After extracting the file, you can then upload it to a flashing tool that is also on the computer.
Here is where you can download the firmware file: File Name: Firmware File: Download flash file Flashing Instructions: You can use the Odin Flash Tool to install this version of the firmware file.

How to Install Samsung SM-J810GF Flash File Using Odin Flash Tool

To install the Samsung SM-J810GF firmware, you need to use a flashing tool that works for your manufacturer and run it on a computer.

One flashing tool that works for this smartphone is the Odin Flash Tool

Here is how to use it: Notes: Back Up Your Data.
You should always back up your data before you begin flashing new firmware files to your smartphone or tablet.
All your pictures, music, videos, documents, etc.
should be still on your device after you have updated the firmware, but you may need to restore the contacts and applications from a backup.
Wipe Cache and Factory Reset. Some people claim that taking a factory reset isn’t necessary after updates, but at the very least you should wipe the system cache after installing new firmware.
This way you can help eliminate any performance issues and battery draining bugs.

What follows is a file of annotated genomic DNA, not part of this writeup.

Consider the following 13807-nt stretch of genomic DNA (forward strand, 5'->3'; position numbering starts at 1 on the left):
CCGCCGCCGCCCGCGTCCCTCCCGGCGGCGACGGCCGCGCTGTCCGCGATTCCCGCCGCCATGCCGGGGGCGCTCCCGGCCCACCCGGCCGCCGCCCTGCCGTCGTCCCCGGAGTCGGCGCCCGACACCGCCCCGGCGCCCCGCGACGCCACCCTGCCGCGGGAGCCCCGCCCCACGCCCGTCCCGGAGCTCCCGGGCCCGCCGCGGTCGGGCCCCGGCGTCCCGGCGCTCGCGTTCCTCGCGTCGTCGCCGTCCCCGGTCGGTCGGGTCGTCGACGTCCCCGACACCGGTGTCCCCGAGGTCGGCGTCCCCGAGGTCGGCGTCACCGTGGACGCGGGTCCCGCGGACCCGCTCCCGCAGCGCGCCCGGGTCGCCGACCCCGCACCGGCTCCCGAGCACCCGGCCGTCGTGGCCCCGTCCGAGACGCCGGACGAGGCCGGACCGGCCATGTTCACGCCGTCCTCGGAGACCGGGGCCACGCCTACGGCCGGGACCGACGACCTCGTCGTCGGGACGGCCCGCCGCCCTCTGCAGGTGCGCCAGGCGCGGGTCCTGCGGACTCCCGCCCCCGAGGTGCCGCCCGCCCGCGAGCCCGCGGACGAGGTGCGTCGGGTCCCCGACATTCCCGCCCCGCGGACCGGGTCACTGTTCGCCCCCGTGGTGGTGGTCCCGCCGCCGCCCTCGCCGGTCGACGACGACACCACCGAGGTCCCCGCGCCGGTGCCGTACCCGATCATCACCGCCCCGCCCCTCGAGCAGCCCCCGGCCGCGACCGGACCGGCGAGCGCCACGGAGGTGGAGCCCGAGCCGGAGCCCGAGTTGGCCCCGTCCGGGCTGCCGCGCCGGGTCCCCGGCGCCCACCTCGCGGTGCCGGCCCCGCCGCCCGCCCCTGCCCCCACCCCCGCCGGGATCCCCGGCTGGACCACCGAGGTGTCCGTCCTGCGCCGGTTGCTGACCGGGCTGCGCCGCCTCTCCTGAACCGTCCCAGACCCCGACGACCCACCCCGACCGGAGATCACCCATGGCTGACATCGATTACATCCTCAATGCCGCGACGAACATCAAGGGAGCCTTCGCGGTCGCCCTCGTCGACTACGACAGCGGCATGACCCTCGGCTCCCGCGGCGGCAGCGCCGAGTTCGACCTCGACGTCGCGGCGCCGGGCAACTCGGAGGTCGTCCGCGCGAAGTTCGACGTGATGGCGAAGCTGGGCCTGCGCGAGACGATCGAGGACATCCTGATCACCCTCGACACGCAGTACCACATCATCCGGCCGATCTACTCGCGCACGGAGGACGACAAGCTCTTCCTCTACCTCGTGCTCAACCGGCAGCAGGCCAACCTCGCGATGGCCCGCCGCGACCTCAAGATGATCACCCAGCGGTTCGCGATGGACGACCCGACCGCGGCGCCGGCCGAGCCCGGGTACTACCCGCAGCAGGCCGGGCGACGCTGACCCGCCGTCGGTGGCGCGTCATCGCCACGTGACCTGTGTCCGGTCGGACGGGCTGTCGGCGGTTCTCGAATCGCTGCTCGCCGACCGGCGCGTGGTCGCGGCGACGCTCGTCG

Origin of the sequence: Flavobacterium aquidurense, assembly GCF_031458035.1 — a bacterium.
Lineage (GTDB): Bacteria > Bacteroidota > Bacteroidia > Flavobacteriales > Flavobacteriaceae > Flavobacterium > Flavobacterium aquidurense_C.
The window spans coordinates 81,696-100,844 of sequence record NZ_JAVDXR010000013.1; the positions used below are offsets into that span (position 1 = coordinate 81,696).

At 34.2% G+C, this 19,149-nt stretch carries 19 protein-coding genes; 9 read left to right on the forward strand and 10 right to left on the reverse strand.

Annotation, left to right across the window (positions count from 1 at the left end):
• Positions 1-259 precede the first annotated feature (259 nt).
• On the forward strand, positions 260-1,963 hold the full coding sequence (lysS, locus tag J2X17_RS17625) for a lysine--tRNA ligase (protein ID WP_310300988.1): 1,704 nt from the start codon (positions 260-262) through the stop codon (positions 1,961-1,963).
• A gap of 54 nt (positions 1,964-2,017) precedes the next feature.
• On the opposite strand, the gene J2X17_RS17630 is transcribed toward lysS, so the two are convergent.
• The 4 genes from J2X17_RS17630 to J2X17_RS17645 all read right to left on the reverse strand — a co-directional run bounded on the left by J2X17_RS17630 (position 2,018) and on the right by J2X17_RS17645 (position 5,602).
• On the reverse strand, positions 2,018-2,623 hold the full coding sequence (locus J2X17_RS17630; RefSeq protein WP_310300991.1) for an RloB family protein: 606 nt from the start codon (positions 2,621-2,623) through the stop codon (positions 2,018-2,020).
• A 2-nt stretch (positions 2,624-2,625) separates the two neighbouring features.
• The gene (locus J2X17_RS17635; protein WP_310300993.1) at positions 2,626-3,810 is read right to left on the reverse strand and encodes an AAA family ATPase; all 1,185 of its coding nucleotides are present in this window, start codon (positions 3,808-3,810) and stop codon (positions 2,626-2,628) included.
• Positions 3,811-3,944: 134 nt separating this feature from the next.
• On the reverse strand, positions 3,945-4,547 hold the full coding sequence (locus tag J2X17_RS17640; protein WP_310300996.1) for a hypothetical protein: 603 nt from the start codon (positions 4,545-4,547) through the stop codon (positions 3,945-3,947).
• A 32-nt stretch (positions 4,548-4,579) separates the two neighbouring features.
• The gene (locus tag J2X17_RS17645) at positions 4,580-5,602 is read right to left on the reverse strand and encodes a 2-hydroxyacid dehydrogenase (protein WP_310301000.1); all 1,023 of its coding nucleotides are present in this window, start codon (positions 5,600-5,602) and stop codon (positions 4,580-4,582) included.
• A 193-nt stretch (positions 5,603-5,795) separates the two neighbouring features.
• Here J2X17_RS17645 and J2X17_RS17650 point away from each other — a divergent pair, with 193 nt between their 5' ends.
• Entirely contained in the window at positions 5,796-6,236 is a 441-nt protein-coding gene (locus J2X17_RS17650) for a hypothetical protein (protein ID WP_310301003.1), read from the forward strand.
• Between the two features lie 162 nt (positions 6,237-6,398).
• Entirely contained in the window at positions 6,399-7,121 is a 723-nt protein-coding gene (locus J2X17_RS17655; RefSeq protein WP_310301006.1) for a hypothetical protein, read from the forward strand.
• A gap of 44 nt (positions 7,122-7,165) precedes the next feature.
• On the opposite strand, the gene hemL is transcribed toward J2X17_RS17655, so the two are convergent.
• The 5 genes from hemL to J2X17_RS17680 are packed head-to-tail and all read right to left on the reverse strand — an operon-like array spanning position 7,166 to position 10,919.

Taking a factory reset is the best way of avoiding common problems many users face after applying software updates.
The Odin flashing tool is straightforward to use, but it only works on the Windows operating system.
You won’t get the flashing tool to load on a Mac or Linux computer.
It doesn’t matter what version of the Windows operating system that you’re using as long as it is something above Windows XP.
The guide below works if your firmware file contains the tar.md5 file.
If you ever need to flash Samsung firmware using the full stock ROM files individually instead, you can learn how to flash Samsung stock firmware using all four files.
(Check your firmware file after you download it to see if it is a tar.md5 or comes as 4 individual files.).
Before We Begin.